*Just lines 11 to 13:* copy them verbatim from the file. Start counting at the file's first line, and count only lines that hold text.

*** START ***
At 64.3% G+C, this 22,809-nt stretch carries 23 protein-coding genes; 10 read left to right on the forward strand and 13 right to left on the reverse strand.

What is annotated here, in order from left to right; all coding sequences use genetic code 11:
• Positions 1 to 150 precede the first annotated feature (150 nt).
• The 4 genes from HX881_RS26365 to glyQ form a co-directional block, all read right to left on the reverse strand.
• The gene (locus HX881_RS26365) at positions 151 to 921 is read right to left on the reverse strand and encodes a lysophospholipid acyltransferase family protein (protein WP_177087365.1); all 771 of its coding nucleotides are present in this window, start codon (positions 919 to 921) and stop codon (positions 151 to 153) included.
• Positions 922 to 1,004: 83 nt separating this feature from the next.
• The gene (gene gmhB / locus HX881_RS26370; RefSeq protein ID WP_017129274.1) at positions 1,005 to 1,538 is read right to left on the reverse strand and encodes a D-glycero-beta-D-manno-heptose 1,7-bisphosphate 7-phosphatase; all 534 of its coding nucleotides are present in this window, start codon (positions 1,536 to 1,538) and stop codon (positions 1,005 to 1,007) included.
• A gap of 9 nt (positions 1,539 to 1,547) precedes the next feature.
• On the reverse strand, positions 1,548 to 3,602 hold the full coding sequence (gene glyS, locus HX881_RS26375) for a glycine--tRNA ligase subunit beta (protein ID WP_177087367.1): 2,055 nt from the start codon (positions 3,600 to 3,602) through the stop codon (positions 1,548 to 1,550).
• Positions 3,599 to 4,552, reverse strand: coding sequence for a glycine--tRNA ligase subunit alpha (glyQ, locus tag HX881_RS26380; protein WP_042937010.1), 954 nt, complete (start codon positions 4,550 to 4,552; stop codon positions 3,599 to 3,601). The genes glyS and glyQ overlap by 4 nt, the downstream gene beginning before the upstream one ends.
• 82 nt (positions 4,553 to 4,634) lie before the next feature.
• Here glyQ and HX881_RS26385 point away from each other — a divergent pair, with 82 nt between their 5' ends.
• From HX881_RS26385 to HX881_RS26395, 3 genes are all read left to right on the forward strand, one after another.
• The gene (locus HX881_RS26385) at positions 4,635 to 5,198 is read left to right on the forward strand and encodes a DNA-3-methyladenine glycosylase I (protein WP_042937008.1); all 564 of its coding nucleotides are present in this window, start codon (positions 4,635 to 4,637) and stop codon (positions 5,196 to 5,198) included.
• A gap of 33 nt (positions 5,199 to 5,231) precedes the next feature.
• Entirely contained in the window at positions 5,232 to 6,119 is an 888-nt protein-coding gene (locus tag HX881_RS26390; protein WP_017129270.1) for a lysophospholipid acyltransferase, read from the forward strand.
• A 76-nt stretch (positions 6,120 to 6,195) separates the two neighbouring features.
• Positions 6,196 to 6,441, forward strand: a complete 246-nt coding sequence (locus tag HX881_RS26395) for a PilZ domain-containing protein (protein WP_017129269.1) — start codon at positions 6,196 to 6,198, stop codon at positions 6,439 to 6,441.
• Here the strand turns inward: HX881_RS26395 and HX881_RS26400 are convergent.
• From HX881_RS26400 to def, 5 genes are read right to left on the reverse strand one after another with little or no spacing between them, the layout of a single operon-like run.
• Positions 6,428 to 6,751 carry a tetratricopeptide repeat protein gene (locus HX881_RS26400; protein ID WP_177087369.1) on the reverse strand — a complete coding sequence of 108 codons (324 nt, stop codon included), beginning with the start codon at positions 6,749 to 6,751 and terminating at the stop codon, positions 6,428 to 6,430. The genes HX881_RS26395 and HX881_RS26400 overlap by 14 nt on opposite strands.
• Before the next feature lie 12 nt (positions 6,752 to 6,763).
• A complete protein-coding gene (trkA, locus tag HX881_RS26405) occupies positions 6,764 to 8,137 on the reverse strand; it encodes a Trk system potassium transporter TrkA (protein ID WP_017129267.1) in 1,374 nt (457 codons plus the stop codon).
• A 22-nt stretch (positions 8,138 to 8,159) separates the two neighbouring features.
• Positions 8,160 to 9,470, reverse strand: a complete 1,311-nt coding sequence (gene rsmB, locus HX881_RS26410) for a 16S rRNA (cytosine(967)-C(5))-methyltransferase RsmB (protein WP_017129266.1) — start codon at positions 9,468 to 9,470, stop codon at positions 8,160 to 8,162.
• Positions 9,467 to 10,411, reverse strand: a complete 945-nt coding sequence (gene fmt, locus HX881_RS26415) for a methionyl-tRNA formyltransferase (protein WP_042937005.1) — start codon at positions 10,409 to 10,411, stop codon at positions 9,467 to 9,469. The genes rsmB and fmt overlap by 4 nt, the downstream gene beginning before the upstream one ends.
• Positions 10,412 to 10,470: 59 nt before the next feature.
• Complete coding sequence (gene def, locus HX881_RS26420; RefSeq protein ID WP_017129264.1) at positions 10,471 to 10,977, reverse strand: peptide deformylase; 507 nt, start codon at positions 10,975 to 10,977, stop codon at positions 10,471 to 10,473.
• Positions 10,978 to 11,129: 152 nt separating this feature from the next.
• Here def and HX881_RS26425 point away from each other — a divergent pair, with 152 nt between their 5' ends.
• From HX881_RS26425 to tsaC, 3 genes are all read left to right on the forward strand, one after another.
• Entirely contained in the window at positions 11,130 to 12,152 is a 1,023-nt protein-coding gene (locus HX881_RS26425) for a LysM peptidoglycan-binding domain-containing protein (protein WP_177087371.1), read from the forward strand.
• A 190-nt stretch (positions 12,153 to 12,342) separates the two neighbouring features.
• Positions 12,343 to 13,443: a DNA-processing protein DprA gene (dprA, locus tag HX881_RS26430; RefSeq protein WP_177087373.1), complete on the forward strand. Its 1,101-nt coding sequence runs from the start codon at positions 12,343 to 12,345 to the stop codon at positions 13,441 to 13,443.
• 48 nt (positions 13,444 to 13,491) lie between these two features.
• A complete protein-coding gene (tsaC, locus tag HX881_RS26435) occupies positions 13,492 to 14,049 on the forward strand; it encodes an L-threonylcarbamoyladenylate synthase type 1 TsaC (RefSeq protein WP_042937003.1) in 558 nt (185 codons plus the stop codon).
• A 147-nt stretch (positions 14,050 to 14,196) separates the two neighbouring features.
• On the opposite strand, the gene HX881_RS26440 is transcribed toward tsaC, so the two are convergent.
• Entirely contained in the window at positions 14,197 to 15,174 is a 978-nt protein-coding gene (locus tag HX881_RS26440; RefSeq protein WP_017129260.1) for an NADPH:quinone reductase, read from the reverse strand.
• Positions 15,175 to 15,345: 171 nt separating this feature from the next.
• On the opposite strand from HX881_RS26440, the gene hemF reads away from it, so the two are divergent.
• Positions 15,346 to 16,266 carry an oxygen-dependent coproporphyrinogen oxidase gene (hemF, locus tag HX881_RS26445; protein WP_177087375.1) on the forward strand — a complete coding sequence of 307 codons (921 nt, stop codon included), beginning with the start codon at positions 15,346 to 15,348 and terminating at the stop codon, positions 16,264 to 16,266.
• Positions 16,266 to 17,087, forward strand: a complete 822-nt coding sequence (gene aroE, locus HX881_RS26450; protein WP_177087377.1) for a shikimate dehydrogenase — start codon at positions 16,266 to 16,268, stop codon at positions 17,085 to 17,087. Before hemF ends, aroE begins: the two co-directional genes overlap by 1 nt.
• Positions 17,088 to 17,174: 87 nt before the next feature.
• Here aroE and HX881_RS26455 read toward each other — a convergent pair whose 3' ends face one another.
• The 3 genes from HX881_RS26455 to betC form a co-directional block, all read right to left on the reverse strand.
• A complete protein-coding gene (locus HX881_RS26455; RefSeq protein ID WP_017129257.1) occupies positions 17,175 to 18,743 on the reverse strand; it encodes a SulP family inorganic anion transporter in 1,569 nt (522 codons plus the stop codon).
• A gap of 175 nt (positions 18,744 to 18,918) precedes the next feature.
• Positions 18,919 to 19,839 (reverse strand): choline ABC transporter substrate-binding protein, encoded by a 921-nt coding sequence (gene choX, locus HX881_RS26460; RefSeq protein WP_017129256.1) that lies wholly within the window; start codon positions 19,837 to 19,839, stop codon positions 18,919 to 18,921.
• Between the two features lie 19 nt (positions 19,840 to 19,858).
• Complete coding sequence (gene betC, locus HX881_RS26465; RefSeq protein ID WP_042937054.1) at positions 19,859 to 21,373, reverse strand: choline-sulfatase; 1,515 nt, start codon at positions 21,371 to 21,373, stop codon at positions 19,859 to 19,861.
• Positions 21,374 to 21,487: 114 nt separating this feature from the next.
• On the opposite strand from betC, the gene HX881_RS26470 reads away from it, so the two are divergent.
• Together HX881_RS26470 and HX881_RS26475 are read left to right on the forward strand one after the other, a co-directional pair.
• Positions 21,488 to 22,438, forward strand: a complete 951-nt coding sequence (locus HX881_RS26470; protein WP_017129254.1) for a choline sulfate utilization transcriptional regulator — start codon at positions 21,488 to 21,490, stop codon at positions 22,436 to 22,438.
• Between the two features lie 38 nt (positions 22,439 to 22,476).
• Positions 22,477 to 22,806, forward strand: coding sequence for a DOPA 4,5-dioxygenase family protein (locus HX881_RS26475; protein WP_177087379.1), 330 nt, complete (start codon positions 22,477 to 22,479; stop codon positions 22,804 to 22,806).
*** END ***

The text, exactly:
• 82 nt (positions 4,553 to 4,634) lie before the next feature.
• Here glyQ and HX881_RS26385 point away from each other — a divergent pair, with 82 nt between their 5' ends.
• From HX881_RS26385 to HX881_RS26395, 3 genes are all read left to right on the forward strand, one after another.